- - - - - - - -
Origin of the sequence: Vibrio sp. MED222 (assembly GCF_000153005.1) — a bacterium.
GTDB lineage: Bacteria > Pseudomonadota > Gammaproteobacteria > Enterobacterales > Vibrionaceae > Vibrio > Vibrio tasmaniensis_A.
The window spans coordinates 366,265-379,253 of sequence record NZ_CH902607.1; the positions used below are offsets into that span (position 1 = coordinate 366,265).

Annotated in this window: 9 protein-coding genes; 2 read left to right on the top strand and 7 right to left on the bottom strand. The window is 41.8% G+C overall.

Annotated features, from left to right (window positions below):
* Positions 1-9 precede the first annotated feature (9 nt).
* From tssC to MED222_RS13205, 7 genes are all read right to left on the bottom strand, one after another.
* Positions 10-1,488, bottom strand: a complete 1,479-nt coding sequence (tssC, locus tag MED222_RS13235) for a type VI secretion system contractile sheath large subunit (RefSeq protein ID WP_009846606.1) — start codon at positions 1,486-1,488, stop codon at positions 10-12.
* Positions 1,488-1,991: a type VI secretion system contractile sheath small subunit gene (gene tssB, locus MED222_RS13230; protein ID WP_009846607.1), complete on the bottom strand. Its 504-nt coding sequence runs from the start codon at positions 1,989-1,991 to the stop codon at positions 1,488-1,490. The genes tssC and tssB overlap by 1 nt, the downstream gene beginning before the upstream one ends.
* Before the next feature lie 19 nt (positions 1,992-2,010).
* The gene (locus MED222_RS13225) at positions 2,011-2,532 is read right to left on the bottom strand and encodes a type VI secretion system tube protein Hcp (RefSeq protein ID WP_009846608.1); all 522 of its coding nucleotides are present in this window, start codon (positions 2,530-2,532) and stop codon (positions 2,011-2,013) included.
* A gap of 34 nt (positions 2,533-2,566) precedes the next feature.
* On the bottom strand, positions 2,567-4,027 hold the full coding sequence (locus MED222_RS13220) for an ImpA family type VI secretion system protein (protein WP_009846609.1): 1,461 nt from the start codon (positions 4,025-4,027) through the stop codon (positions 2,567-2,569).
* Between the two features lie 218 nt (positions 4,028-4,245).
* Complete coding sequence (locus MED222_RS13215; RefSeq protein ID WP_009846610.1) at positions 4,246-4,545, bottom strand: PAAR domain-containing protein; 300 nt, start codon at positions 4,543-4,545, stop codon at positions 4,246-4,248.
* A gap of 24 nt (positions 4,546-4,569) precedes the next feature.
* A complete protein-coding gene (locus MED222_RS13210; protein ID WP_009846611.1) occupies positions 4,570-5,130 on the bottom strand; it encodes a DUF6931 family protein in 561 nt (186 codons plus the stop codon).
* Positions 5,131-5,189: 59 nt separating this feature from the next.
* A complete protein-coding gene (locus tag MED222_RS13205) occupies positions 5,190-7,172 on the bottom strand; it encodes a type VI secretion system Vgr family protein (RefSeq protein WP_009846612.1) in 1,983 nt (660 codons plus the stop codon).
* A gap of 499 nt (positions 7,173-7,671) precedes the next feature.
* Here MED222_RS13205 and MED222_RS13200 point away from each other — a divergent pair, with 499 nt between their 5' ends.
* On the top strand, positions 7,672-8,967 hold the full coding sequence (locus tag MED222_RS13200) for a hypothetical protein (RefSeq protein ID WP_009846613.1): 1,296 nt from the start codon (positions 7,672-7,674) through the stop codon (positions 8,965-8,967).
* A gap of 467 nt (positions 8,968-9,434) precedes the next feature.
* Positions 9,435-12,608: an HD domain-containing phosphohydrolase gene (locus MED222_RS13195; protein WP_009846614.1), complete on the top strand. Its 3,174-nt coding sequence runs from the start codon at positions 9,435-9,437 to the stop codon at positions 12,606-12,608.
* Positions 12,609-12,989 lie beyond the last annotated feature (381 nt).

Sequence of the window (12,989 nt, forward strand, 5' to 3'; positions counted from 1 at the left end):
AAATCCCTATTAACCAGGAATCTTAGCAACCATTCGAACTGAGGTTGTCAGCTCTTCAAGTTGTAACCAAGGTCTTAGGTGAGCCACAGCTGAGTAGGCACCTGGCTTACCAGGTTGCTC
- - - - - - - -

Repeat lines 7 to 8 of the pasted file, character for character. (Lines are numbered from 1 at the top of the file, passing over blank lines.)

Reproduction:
* From tssC to MED222_RS13205, 7 genes are all read right to left on the bottom strand, one after another.
* Positions 10-1,488, bottom strand: a complete 1,479-nt coding sequence (tssC, locus tag MED222_RS13235) for a type VI secretion system contractile sheath large subunit (RefSeq protein ID WP_009846606.1) — start codon at positions 1,486-1,488, stop codon at positions 10-12.